Just for a day, an "Apple Store" showed off neither phones nor computers but actual Apples.
To celebrate its 1,000th anniversary last month, London's Borough Market turned a section of its indoor shopping hall into a display of 1,000 different apple varieties. The exhibition also marked the market's “Apple Day," a festival honoring the end of the harvest. It was up for just one day, on October 26.
The display, called a "Real Apple Store," was built in the style of an Apple retail store, including a glass storefront with a familiar-looking white logo:
The front window displayed a white vinyl decal
Inside were long, rectangular tables with rows of products -- in this case, apples.
The installation displayed 1,000 different apples
“This country’s love affair with the apple is no secret -- we have been eating apples for centuries," David Matchett, market development manager at Borough Market, wrote in a statement. "However, there are some varieties under threat and we risk losing the diversity of this delicious fruit."
Each apple had its own stand and placard
There was a special display for one of the world's oldest-known apple varieties, Court Pendu Plat. Every apple variety displayed had a placard about its history and flavor, including obscure varieties such as the aptly named Knobby Russet:
This apple may look irregular, but it is edible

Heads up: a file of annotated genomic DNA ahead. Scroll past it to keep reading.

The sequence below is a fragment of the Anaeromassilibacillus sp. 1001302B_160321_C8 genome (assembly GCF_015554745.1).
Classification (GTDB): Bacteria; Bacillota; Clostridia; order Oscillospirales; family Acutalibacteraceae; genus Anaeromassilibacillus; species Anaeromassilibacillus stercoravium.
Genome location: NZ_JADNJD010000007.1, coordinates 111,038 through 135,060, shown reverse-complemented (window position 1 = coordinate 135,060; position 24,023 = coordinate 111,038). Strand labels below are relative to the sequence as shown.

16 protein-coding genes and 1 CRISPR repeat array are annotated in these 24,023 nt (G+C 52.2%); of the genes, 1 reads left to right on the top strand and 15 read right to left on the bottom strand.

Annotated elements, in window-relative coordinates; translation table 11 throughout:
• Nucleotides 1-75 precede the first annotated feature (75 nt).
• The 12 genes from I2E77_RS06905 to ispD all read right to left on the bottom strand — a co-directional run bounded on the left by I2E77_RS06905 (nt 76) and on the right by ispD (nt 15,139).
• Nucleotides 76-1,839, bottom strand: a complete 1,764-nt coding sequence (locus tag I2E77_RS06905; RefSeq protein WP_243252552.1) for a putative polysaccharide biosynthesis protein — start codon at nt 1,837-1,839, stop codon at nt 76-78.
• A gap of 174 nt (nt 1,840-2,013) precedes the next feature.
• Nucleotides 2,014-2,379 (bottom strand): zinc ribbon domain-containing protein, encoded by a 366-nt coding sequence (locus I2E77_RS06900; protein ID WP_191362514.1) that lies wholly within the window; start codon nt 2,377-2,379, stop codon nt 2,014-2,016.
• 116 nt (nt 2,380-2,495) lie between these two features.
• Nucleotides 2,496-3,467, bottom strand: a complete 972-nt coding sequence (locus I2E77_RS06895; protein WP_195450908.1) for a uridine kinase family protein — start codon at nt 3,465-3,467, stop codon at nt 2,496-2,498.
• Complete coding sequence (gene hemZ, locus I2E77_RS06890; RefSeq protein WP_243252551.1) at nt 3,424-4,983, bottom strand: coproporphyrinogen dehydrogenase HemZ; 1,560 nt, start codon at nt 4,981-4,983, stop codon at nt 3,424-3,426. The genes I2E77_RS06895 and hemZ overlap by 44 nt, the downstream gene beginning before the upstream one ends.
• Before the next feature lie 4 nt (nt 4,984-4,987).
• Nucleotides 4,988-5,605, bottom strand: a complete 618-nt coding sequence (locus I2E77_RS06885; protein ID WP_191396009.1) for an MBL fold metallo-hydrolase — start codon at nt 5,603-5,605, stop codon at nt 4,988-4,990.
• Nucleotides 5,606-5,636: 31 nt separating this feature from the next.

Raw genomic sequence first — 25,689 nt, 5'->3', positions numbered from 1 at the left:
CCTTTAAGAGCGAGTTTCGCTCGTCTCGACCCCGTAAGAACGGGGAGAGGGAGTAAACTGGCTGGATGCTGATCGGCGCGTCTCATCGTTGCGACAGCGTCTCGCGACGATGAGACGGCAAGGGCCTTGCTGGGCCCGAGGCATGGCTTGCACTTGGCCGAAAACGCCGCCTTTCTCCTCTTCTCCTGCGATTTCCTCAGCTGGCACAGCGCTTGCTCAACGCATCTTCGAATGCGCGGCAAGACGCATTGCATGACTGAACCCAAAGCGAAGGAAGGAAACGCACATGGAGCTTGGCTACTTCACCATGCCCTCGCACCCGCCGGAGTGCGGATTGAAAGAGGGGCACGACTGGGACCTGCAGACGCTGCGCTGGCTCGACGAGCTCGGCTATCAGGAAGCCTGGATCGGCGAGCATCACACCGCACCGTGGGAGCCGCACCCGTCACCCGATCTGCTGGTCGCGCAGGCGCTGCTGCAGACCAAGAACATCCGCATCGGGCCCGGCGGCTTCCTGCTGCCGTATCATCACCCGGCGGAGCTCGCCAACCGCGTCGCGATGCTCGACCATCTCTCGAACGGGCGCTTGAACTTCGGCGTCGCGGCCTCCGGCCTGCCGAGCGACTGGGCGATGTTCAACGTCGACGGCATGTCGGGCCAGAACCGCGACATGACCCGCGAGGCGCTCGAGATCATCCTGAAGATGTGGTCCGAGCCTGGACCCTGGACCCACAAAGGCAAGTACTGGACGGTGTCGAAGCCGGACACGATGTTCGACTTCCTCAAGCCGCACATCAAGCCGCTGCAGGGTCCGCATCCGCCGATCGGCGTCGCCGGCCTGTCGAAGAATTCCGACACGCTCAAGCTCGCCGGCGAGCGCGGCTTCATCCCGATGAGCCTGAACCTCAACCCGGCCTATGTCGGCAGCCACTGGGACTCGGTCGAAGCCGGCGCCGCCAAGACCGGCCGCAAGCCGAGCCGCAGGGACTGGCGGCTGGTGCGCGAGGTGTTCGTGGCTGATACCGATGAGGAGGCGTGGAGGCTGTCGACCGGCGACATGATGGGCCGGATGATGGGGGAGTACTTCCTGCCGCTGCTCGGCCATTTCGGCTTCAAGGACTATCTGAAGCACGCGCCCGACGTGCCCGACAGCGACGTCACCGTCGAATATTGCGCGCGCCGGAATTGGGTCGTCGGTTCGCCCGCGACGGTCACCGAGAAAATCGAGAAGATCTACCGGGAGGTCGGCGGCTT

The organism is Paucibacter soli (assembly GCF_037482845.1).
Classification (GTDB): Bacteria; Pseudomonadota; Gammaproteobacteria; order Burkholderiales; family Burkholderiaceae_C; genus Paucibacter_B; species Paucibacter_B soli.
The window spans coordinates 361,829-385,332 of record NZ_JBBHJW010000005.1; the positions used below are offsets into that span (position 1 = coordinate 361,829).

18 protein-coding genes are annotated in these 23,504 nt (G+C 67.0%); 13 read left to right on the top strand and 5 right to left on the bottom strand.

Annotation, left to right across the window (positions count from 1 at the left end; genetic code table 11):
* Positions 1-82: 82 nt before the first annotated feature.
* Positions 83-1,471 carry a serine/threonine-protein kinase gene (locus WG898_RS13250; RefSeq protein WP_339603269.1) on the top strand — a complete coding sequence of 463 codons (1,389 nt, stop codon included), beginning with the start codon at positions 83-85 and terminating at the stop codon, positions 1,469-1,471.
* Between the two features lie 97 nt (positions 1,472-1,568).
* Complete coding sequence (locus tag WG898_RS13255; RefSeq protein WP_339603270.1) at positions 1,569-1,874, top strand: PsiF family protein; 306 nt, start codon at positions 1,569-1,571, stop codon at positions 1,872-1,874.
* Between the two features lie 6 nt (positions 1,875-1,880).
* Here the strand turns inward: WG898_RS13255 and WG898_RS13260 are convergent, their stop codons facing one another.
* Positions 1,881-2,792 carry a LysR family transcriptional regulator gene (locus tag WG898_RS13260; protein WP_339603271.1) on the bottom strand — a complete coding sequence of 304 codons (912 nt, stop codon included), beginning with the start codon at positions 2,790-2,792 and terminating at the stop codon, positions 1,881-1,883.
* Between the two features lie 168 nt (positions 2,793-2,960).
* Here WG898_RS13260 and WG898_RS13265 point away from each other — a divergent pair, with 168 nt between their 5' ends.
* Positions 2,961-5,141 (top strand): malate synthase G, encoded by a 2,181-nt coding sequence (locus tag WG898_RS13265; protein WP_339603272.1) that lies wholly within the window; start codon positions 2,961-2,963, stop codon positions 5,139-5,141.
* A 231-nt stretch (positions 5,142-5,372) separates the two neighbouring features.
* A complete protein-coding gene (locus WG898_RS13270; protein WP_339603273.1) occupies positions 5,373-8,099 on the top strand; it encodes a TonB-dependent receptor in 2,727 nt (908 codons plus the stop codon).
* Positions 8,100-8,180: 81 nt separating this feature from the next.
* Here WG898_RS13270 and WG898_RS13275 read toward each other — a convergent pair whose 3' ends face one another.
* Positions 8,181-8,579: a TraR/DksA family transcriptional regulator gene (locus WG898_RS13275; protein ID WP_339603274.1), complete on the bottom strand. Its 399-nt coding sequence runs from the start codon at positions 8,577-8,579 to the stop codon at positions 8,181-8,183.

The market commissioned communications agency Tin Man and events company Teamtime Production to create the installation. The project took a couple of weeks of planning and 48 hours to install, a representative for Tin Man told The Huffington Post.
The exhibition drew 1,200 visitors
The Apple Store's design is trademarked. Tin Man didn't contact Apple about the project. But the market did not sell anything in the display and did not claim to be affiliated with Apple.
"We wanted to celebrate the traditional Apple Day in a fun, innovative and modern way. The Real Apple Store is a light-hearted tribute to an iconic 21st century brand," a Tin Man representative told The Huffington Post in a statement. "This was a non-commercial exhibition, free for the public to attend and open for one day only."
Apple declined to comment on the installation.
One wall featured a giant display of apples
The "Real Apple Store" didn't sell any products
Update: This story has been updated to include a new comment from Tin Man about the nature of the event.